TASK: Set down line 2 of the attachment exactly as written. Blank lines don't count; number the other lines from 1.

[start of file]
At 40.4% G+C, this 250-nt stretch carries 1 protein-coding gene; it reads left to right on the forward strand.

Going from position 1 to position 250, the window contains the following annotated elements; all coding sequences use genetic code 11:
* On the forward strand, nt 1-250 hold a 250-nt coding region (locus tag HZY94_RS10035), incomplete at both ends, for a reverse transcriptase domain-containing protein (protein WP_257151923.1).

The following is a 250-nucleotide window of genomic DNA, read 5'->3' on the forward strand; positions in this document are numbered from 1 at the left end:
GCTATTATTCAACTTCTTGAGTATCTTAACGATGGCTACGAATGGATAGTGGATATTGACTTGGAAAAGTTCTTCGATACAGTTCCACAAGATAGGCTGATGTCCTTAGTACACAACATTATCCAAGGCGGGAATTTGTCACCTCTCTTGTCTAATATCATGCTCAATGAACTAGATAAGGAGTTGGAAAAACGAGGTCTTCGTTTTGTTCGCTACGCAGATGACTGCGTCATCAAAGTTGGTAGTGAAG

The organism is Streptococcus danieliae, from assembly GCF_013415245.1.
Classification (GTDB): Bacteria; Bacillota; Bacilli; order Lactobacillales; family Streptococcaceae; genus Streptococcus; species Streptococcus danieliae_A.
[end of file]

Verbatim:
Going from position 1 to position 250, the window contains the following annotated elements; all coding sequences use genetic code 11: